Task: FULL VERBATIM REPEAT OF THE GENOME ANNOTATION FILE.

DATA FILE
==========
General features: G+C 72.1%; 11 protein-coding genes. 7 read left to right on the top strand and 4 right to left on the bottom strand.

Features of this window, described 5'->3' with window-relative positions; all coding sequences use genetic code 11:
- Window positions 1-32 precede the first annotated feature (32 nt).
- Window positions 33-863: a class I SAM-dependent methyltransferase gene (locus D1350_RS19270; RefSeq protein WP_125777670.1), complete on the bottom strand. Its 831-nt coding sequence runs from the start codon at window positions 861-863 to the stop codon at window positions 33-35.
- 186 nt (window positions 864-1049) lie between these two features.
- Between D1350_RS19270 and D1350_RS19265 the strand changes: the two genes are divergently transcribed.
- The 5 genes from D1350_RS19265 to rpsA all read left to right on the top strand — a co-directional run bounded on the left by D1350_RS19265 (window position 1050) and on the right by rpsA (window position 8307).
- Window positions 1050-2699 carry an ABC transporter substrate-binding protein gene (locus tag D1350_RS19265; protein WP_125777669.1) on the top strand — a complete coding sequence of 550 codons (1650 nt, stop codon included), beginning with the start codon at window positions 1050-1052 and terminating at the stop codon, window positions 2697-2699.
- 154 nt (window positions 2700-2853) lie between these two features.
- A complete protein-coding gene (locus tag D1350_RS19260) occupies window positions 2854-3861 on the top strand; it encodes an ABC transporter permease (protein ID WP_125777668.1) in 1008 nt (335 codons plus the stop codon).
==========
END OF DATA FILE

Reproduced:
General features: G+C 72.1%; 11 protein-coding genes. 7 read left to right on the top strand and 4 right to left on the bottom strand.

Features of this window, described 5'->3' with window-relative positions; all coding sequences use genetic code 11:
- Window positions 1-32 precede the first annotated feature (32 nt).
- Window positions 33-863: a class I SAM-dependent methyltransferase gene (locus D1350_RS19270; RefSeq protein WP_125777670.1), complete on the bottom strand. Its 831-nt coding sequence runs from the start codon at window positions 861-863 to the stop codon at window positions 33-35.
- 186 nt (window positions 864-1049) lie between these two features.
- Between D1350_RS19270 and D1350_RS19265 the strand changes: the two genes are divergently transcribed.
- The 5 genes from D1350_RS19265 to rpsA all read left to right on the top strand — a co-directional run bounded on the left by D1350_RS19265 (window position 1050) and on the right by rpsA (window position 8307).
- Window positions 1050-2699 carry an ABC transporter substrate-binding protein gene (locus tag D1350_RS19265; protein WP_125777669.1) on the top strand — a complete coding sequence of 550 codons (1650 nt, stop codon included), beginning with the start codon at window positions 1050-1052 and terminating at the stop codon, window positions 2697-2699.
- 154 nt (window positions 2700-2853) lie between these two features.
- A complete protein-coding gene (locus tag D1350_RS19260) occupies window positions 2854-3861 on the top strand; it encodes an ABC transporter permease (protein ID WP_125777668.1) in 1008 nt (335 codons plus the stop codon).